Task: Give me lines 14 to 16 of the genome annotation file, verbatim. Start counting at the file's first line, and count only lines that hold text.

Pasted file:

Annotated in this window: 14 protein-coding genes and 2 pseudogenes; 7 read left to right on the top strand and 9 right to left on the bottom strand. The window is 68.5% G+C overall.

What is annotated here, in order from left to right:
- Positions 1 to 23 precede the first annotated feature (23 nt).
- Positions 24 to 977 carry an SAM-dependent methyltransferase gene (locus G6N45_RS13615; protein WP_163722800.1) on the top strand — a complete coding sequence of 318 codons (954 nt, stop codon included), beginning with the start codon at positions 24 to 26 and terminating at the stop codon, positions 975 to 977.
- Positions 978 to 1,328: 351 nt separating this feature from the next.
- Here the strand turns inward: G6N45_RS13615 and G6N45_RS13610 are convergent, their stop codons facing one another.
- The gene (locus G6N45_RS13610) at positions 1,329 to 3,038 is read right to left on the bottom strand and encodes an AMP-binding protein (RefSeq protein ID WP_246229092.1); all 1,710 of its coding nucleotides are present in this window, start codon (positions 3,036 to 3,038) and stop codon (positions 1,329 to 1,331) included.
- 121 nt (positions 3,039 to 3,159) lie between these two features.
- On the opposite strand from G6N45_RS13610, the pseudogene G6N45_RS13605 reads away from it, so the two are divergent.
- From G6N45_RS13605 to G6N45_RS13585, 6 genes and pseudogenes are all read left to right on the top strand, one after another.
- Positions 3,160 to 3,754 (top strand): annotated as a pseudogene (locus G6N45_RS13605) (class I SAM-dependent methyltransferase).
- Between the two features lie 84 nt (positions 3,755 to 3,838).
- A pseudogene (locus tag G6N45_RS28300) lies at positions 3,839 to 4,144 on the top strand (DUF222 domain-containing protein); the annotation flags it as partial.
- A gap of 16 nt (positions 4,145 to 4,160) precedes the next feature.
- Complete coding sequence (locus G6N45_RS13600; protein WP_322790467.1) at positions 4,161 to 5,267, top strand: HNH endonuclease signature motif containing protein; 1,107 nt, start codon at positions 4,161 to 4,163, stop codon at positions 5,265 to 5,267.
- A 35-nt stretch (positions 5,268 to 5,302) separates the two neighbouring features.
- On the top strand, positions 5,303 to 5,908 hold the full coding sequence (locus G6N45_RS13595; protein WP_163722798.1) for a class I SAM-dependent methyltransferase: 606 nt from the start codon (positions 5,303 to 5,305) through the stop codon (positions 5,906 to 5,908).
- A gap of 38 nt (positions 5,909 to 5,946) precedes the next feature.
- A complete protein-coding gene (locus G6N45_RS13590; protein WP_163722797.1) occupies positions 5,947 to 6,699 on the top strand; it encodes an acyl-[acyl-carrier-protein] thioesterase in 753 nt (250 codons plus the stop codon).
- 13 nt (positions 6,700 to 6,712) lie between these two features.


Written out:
- A gap of 16 nt (positions 4,145 to 4,160) precedes the next feature.
- Complete coding sequence (locus G6N45_RS13600; protein WP_322790467.1) at positions 4,161 to 5,267, top strand: HNH endonuclease signature motif containing protein; 1,107 nt, start codon at positions 4,161 to 4,163, stop codon at positions 5,265 to 5,267.
- A 35-nt stretch (positions 5,268 to 5,302) separates the two neighbouring features.